WASHINGTON — At first glance, Scott J. Bloch seems to fit the profile of the "loyal Bushie," the kind of person the White House salted through the Washington bureaucracy to make sure federal agencies heeded administration priorities.
But Bloch, 48, is a man who defies expectations.
The lifelong Republican runs an agency -- the Office of Special Counsel -- that is turning its investigative spotlight on the White House, in particular the political operation headed by Karl Rove.
His office is investigating whether Bush administration personnel violated civil statutes by inserting GOP electoral politics into Cabinet agency meetings, firing at least one U.S. attorney, and discussing some of the activities in private e-mails that are missing.
When Bloch was recommended for the post by Sen. Sam Brownback (R-Kan.), few imagined his tenure would turn controversial among Bush Republicans. Although Bloch is a committed conservative, he says -- displaying his Office of Special Counsel badge with a dash of drama -- "I am a prosecutor."
Bloch says he felt compelled to initiate the broad investigation after reviewing results from two seemingly separate inquiries.
The first was a preliminary interview with the fired U.S. attorney from New Mexico, David C. Iglesias, who said, among other things, that his termination might have resulted from his failure to swiftly pursue a corruption case against Democrats.
The second involved a PowerPoint presentation highlighting upcoming battleground election races that a Rove aide, J. Scott Jennings, made at the General Services Administration this year.
"We are the ones who draw the line at putting the people's business into a political machine," Bloch said in an interview last week. "I consider myself a very tough cop because I consider enforcement of the Hatch Act, which is what we do, an effort to keep government clean and accountable."
Most alarming for the White House is that if the inquiry proceeds as Bloch outlines it, his agency will focus on political strategist Rove's broad effort to harness the federal bureaucracy in service of Republican goals. Even if the investigation does not result in criminal charges, the process of discovery could expose the inner workings of the White House political operation.
Bloch has demonstrated a willingness to go after Rove, at least on the small stuff: The Times has learned that Bloch investigated complaints that Rove's politically related travel had been improperly billed to the government. Bloch's action resulted in a reimbursement to the Treasury Department for what some described as a bookkeeping error.
There is some skepticism about whether a Republican appointee can really investigate the White House, and some have called for the inquiry to be taken out of Bloch's purview.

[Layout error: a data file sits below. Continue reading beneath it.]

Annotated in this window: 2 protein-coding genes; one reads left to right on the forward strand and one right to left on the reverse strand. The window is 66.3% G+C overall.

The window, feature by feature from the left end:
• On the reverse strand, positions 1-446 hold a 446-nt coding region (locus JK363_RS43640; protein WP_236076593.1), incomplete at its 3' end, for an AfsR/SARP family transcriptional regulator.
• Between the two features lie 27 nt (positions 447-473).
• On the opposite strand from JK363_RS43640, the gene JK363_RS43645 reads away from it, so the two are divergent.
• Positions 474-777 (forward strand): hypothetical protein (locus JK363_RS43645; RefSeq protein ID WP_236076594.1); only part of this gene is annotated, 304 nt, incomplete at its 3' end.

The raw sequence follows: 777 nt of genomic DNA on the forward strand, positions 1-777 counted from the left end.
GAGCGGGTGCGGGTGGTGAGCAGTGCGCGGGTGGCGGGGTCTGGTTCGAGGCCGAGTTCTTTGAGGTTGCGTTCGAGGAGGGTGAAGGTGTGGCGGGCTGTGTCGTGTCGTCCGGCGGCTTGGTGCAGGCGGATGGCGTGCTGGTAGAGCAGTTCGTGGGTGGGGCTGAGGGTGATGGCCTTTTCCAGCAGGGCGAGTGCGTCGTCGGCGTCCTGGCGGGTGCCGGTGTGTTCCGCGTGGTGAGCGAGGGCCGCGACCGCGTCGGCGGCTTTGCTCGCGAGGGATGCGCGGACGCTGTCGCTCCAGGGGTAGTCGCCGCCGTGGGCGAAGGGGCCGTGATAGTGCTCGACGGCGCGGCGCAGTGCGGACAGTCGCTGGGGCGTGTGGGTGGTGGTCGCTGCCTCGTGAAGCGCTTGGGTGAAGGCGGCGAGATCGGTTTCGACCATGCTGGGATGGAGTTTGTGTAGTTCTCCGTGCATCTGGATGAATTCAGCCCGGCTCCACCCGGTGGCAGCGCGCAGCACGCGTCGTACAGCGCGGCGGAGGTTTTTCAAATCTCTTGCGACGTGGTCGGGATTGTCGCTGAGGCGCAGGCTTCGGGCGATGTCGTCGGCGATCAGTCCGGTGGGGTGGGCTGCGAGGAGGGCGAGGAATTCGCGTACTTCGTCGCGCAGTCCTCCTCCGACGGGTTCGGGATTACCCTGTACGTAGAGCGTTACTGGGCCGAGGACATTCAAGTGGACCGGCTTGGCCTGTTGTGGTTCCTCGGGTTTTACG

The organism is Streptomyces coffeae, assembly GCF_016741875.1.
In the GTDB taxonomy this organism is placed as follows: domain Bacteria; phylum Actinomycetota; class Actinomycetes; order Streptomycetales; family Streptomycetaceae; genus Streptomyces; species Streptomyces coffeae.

Critics say Bloch has been soft on Republicans in the past, issuing warning letters instead of taking a hard line in some high-profile cases. They also say that Bloch's investigation is compromised because internal complaints about his management of the Office of Special Counsel have led to a probe by the Office of Personnel Management -- putting him in the awkward position of investigating an administration that is investigating him.
"This should be viewed in the context of Bloch's past history, which is one filled with allegations of politicization, reprisal and efforts to use the agency to promote pet causes," said Debra Katz, a Washington lawyer. Katz has filed a lawsuit on behalf of former Bloch employees who allege, among other things, that Bloch stifled dissent as he pushed aside longtime employees and hired friends and political allies.
Bloch disputes the complaints, and the Democratic chairmen of congressional oversight committees provided statements last week expressing general support for his agency's investigation.
But there is no denying that since he was appointed by President Bush to run the obscure Office of Special Counsel in early 2004, he has proved controversial, infuriating government-watchdog and gay rights groups and annoying the White House in the process.
A deeply religious conservative, Bloch came to Washington from Kansas in 2001 through connections to then-Atty. Gen. John Ashcroft and worked on the president's faith-based initiatives in the Justice Department.
He was born in New York City, the son of a television scriptwriter. The family moved west from Brooklyn when Bloch was 3, and he grew up in Los Angeles while his father penned scripts for hit shows including "The Flintstones," "The Jetsons," "Gilligan's Island," "Gunsmoke" and the "The Mod Squad."
His father was a Republican, and as a boy Bloch worked for Ronald Reagan's his first gubernatorial bid.
Bloch surprised his family after graduating from William Howard Taft High School in Woodland Hills by opting for the University of Kansas instead of UCLA or UC Berkeley.